Arrests and Extraditions

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The law requires that every suspected criminal receives due process: fair treatment as they progress through the judicial system. The right to due process becomes relevant the moment you are placed under arrest but remain aware that although you are innocent until proven guilty, the fact that law enforcement arrested you means that they believe you may be guilty. To get a conviction, they must acquire evidence that support their suspicions.

All too often do police officers have ill intentions when pursuing suspects. In many cases, this leads to the violation of individuals’ constitutional rights during the arrest process. An Orlando arrests and extraditions lawyer with The Umansky Law Firm can help ensure that your rights are upheld and take appropriate legal action when they’re violated.

Criminal Arrests and Your Rights

Being placed under arrest means that you are in police custody, thus disallowing you from leaving the scene. Law enforcement can also restrict your ability to vacate the area by detaining you. They will only do so if they suspect you of being involved in a crime and will use this short period to question you. Store owners and shopkeepers can also detain individuals suspected of stealing. When either or arrested or detained, however, they cannot require you to answer any questions other than providing your name, address, and identification upon request.

Once placed in the custody of the respective police department, the arresting officer must recite your Miranda rights if they intend to question you:

  • You have the right to remain silent
  • Anything you say can and will be used against you in a court of law
  • You have the right to an attorney
  • If you cannot afford an attorney, one will be provided for you
  • Do you understand the rights I have just read to you?
  • With these rights in mind, do you wish to speak to me?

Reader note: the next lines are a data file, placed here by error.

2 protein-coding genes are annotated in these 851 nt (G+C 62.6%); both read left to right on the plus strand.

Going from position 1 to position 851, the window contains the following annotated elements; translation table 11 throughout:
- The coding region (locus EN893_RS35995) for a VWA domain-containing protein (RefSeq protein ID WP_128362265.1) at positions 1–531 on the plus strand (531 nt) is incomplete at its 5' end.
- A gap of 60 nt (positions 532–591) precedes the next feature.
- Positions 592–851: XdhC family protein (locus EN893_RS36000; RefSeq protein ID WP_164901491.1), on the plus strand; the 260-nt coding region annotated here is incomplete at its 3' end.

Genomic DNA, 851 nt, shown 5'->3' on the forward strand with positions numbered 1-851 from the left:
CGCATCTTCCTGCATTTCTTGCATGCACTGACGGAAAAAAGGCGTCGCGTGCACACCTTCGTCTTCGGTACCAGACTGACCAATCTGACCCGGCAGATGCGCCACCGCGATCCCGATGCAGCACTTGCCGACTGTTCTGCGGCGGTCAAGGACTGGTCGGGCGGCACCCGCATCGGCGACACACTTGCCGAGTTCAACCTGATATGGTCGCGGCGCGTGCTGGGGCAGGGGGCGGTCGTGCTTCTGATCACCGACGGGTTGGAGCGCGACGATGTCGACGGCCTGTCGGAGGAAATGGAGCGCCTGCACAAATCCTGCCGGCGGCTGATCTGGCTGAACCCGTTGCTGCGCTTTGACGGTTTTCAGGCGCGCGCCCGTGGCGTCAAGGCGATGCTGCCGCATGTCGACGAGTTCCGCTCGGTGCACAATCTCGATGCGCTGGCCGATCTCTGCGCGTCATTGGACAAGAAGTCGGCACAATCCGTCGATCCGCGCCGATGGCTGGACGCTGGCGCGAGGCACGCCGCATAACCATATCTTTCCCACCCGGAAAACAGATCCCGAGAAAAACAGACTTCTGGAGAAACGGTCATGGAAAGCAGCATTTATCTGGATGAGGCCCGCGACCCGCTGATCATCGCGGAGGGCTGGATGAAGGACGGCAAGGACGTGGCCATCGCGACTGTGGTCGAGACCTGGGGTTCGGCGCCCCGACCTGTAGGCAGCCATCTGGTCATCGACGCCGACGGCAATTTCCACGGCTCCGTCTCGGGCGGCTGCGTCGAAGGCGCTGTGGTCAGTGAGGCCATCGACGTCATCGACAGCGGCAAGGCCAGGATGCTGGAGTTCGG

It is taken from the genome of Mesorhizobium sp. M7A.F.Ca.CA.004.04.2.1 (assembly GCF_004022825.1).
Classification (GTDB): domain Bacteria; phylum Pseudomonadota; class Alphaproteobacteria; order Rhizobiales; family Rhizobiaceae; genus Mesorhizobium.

These rights are backed by the U.S. Constitution and without them being stated, your lawyer can request for anything you said to officers to be marked as inadmissible evidence. However, if you volunteer information without being questioned, the judge will not accept such pleas.

Extraditions in Florida Criminal Cases

Those arrested in a state other than where the charge originated face a unique legal process. Extradition is a type of arrest warrant that requests for a fugitive who was arrested in one state to be surrendered to another state for trial. In this formal process, the arrest state is the asylum state, and the trial state is the demanding state. Your criminal defense attorney has limited responses to an executed fugitive warrant, but can apply the one most favorable to you:

  • Consent to Extradition (Written Waiver of Extradition Proceedings): Not challenging the decision to extradite the fugitive.
  • Request an Extradition Hearing: Serves as probable cause hearing rather than a trial on merits. The fugitive’s ability to present a defense is limited, but the proceedings may expose errors made by the demanding state.
  • Request an Extradition Bond: Allow the fugitive to post bail on the condition that he or she will appear at upcoming court hearings upon request.

When placed under arrest or facing extradition, proceeding without the legal assistance of a poised criminal defense lawyer may be severely detrimental. The Orlando criminal defense lawyers at The Umansky Law Firm are aware of the legal intricacies relevant to detaining and trying a suspected criminal and can ensure that you receive unmatched legal services. Contact us today at 407-228-3838 for a free case evaluation.